Here is a reseed of grass coming up for comparison.

Also, regards soil testing, how do you differ according to beans or wheat? I test the dirt and sort it according to what we need, I wouldn't let a soil test result determine which crop I grew, if you see what I mean?


image upload
 

·
Registered
Joined
·
1,288 Posts
Discussion Starter #6
Hi Ant

Maybe I have some dirt which you might find more recognisable? This black organic stuff, low pH and pretty nasty.

Also, what do you reckon on one of these soil test results? I've just done some on some of the black land type stuff, should get them back this week.






imgurl
 

·
Registered
Joined
·
69 Posts
Glad to see I'm not the only one who still uses a plow on hay ground.

View attachment 69577

Also doing mouldboard ploughing here as well, seems to give a pretty good finish once you rotary hoe it to produce a fine seed bed.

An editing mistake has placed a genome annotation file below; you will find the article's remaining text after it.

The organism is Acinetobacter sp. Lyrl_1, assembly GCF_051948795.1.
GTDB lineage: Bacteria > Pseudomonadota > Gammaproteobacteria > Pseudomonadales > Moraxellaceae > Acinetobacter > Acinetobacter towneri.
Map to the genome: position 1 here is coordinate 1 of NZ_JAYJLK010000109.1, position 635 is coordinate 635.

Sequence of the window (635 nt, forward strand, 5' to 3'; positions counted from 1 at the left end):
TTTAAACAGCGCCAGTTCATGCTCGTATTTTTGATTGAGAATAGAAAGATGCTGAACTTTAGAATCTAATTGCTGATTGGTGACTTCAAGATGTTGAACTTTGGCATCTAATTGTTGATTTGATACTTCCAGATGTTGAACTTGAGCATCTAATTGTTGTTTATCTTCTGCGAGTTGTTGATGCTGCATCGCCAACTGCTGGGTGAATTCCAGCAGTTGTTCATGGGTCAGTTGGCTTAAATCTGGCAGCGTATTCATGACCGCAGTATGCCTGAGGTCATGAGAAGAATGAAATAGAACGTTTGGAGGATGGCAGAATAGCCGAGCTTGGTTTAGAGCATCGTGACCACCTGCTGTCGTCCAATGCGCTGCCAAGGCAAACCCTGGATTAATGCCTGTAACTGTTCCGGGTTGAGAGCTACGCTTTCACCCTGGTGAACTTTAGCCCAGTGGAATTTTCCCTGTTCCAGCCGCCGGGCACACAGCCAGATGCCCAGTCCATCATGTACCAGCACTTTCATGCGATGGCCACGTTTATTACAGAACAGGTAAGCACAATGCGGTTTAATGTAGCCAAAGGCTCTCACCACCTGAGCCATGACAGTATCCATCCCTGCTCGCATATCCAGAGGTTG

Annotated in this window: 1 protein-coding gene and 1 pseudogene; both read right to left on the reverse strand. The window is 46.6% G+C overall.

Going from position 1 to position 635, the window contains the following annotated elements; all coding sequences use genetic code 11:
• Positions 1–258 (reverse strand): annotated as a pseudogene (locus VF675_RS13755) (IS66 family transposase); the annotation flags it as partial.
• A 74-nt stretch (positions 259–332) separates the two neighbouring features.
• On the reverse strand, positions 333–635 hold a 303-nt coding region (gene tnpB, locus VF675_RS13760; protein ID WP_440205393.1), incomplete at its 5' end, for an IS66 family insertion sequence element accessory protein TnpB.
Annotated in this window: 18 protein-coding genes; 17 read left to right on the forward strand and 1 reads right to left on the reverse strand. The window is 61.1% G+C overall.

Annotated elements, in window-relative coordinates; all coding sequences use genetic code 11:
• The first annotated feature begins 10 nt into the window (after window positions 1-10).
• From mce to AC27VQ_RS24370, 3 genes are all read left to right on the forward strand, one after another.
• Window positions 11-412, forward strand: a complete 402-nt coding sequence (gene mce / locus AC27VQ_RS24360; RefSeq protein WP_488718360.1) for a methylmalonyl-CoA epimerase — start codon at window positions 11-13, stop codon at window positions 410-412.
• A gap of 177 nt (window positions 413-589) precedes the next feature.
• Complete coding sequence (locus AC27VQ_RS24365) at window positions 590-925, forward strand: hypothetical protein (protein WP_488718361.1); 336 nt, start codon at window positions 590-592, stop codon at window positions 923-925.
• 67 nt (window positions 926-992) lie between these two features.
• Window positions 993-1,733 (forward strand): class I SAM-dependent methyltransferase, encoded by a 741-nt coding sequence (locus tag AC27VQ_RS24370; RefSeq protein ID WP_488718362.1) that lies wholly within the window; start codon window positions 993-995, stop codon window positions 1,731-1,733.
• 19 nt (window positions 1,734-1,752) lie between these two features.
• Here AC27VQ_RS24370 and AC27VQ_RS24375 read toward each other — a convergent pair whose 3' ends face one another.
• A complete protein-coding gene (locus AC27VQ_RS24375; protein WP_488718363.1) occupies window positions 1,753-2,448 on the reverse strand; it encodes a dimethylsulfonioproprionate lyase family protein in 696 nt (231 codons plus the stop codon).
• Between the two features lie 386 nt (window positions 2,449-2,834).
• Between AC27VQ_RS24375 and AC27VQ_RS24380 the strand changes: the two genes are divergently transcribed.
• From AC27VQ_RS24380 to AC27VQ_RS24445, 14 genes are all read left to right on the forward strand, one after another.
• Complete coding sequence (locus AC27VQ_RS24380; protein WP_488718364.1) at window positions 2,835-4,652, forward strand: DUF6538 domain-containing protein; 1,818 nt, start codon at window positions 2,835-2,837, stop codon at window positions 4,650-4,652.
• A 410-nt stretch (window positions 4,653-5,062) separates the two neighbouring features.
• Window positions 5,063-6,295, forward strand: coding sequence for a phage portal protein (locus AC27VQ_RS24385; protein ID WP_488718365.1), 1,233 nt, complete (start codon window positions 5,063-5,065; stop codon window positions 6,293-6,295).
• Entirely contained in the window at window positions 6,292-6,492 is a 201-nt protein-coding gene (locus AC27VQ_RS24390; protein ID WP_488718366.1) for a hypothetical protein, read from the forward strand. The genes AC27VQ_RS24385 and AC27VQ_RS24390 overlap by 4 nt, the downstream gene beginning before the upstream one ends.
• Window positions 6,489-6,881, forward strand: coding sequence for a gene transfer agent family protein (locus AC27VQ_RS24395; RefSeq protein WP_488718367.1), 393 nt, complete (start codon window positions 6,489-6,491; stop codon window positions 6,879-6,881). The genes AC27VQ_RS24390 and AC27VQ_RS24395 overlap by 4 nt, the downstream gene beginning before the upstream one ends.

What type of crown do you plough with a machine of that size, we only use a 3 furrow Kverneland mouldboard with plastic boards?
 

·
Registered
Joined
·
1,720 Posts
What type of crown do you plough with a machine of that size, we only use a 3 furrow Kverneland mouldboard with plastic boards?
The Crown is interesting to make. We are not so worried about a tall crown as subsequent tillage passes level it out quite well. Basically I make the first pass by adjusting the front furrow wheel so the front bottom is cutting about 75% of plowing depth. I then turn around and overlap the front bottom but set it to full plowing depth. It makes a pretty good ridge down the 1/2 mile run, but a trip down that ridge with an offset disk levels it out pretty well. It is NOT competition plowing by any means!

Minitonas 1-20140825-00405.jpg
 

·
Registered
Joined
·
1,288 Posts
Discussion Starter #10